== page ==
Literature gets a break in music

Linda Hutcheon articulated, momentarily, the matter of music with literature that I have never been able to settle in my mind. Sections 28-33 talk about the way in which the literature is changed for the opera adaptation of Clarke’s Beatrice Chancy.  She says that the language “was never sacrificed,” that the music “increases the impact of the literary text when performed.”  (28) I do not agree. I am very passionate about music but I have a bias toward words.  Her practical explanations for cuts and changes in the text are believable, however, the literature is shorted, the “power [does] get lost.”  That is, the impact of the text is cut and the burden of impact is shared with the music. So the drama and impact as a whole are not lost, but again, the words lose substance and poetic strength. She gives the comparison of the two and my argument is in the lines:

“I’m perfumed, ruddied/ Carrion. Assassinated./Screams of mucking juncos scrawled/ Over the chapel and my nerves,”

versus

” I’m perfumed, bleeding carrion,/ My eyes weep pus, my womb’s sopping/ With tears; I can hardly walk:  the floors”

In the opera adaptation, the words “bleeding,” and “sopping” are not as impactful as “ruddied” or the image of the “mucking juncos.”   I especially was thrown out by the use of “womb.” It is too literal and “sopping with tears,” is outright cliche.  Still, I’m sure the music picked up the slack.

This has always been my pet peeve, although I haven’t convinced myself of its justification. I certainly do not think that music needs words, I just feel that often the poetry has opportunity to slack off. Think of the mountain of lyrical cliches in love songs, I do not ever expect progress there.

To bring it back to film, I am wondering if there is argument that music is doing the same to adaptations.  Is it picking up the slack for film? Filling in for impact when the film struggles to adapt the impact of the text on screen? Music is arguably auditory poetry and maybe deserves more attention for its role creating impact in adaptations.  Too clarify (maybe), I am struggling with the use of music as an excuse to slacken the writing in songs, operas, films, all of it.  I also realize it may be a necessity.  Maybe rich text with rich music equals mud?

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3 Responses to Literature gets a break in music

  1. Mike Ketive says:

    To play devil’s advocate for a moment: words, in conjunction with lyrics go in tandem, at least in the case that Hutcheon brings forth. When it comes to lyrics to a song, I give them the Shakespearean play treatment: they’re meant to be performed, not read. They’re words on a page with some sort of meaning, but their meaning is fully fleshed out with the music associated with it. Putting mushy love song lyrics to music written in the minor scale (a series of notes that make the song sound negative in nature for those who don’t know) may not work. Having said that, you’re right in saying that the words might take a backseat to the music, but the music also enhances the words that are meant to convey an overall message. Perhaps the changing of individual words may impact the strength of the message, but not the message itself. Ultimately, whether one is better than the other is irrelevant to me, as the music ultimately enhances the words and vice versa to create an overall quality piece of music.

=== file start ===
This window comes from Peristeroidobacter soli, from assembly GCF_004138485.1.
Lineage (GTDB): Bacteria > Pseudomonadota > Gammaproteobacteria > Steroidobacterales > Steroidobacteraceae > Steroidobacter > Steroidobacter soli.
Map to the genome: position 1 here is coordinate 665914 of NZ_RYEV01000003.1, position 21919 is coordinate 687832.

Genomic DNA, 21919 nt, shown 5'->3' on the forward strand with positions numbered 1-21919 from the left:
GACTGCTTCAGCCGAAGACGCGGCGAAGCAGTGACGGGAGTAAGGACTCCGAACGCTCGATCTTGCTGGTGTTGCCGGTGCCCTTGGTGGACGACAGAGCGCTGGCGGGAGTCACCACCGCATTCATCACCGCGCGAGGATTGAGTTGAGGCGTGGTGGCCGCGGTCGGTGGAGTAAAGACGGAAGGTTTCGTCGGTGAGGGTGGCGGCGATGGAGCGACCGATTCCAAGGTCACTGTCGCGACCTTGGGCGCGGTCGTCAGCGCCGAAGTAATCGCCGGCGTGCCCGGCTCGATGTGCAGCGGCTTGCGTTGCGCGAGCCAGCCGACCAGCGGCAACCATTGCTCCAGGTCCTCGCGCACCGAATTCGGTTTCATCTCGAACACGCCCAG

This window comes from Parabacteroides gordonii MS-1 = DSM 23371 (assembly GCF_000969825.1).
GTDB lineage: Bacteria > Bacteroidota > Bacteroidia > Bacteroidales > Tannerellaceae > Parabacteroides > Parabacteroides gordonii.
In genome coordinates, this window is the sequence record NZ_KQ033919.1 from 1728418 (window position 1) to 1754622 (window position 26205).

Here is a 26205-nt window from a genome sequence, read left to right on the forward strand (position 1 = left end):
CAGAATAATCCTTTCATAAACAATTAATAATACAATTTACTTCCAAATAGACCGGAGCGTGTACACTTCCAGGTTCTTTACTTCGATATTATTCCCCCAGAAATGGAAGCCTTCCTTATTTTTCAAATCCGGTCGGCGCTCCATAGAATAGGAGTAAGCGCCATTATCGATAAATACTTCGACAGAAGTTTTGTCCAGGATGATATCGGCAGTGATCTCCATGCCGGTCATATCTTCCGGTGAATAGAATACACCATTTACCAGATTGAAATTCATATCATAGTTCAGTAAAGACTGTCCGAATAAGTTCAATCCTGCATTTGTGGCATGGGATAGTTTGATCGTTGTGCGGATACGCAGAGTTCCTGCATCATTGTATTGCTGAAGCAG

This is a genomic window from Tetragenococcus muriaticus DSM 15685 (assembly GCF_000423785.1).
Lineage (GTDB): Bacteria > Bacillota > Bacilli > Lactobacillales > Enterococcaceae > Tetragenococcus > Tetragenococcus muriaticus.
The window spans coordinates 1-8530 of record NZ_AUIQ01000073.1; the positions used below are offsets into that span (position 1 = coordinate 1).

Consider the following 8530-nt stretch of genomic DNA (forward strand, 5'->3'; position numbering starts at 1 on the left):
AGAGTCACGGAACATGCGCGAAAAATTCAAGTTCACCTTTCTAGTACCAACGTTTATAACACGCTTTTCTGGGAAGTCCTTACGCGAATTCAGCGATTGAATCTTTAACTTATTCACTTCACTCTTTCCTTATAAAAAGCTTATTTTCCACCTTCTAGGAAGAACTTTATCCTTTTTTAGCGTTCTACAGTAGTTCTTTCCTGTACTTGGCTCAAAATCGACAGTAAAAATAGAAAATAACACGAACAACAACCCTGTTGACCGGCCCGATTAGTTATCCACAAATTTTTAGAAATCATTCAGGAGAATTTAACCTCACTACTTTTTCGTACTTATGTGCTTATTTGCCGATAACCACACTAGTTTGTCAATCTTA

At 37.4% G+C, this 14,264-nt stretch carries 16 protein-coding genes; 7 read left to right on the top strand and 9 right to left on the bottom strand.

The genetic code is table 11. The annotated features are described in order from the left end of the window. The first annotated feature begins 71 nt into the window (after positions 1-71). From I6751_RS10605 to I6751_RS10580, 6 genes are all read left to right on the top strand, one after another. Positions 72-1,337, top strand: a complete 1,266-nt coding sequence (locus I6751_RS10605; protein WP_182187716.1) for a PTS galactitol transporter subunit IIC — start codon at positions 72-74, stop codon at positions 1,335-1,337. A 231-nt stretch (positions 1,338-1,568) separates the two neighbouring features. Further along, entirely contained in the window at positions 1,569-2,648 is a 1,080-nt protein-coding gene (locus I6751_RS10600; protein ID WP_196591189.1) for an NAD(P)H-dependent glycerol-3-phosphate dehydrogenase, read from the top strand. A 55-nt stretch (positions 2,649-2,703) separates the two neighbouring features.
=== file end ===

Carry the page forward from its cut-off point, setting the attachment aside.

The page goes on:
2. Sara Tener says:

    There are certain scenes that stick in my head everytime I hear a song play. Ususally, these are scenes where the music intentionally provides a jarring contrast. I am thinking of the Stealer’s Wheel’s “Stuck in the Middle with You” in Reservoir Dogs and Johnny Mathis’ “Wonderful! Wonderful!” in an episode of X-Files, called “Home.” For me, the violent images and the lighthearted music merge into one entity here, and to divorce one from the other, would be to destroy the impact of the scene entirely.
    There are also certain films where a song becomes intrinsically linked to the plot and hence the film. Here, I am thinking of Groundhog’s Day and Sonny and Cher’s “I Got You Babe” and Ray Charles’ “You Don’t Know Me.” In these cases, the music compliments the story in some emotional way.
    In other words, what I am advocating is for us to be more attentive to how music enhances or hinder the effect of a scene or film. I do not think that we should simply write off music as a filmic cop out. On a final note, there is a film out right now called A Late Quartet that adapts/ is inspired by Beethoven’s Opus 131 String Quartet in C-sharp minor. It might be of interest for us to view this film and consider how music can be very much part of some films and not something to be considered seperate from them.

  3. Laura Callei says:

    Amelia- I love the points you have made here especially when you stated: “This has always been my pet peeve, although I haven’t convinced myself of its justification. I certainly do not think that music needs words, I just feel that often the poetry has opportunity to slack off. Think of the mountain of lyrical cliches in love songs, I do not ever expect progress there.”

    I agree with you that music doesn’t necessarily need words but I do think that it is in the power of artistic expression that the deepest emotions are evoked. Even if it’s a second of a beautiful violin or a guitar it still evokes something within us that, sometimes, we can’t explain. It is interesting that Linda compares the impact of certain words in the two different pieces she mentioned. It certainly makes you wonder about a slight shift of words that could make something more or less empowering.

    On a side note: Sara- I am so excited you mentioned the X-Files. One of my all time favorite shows!

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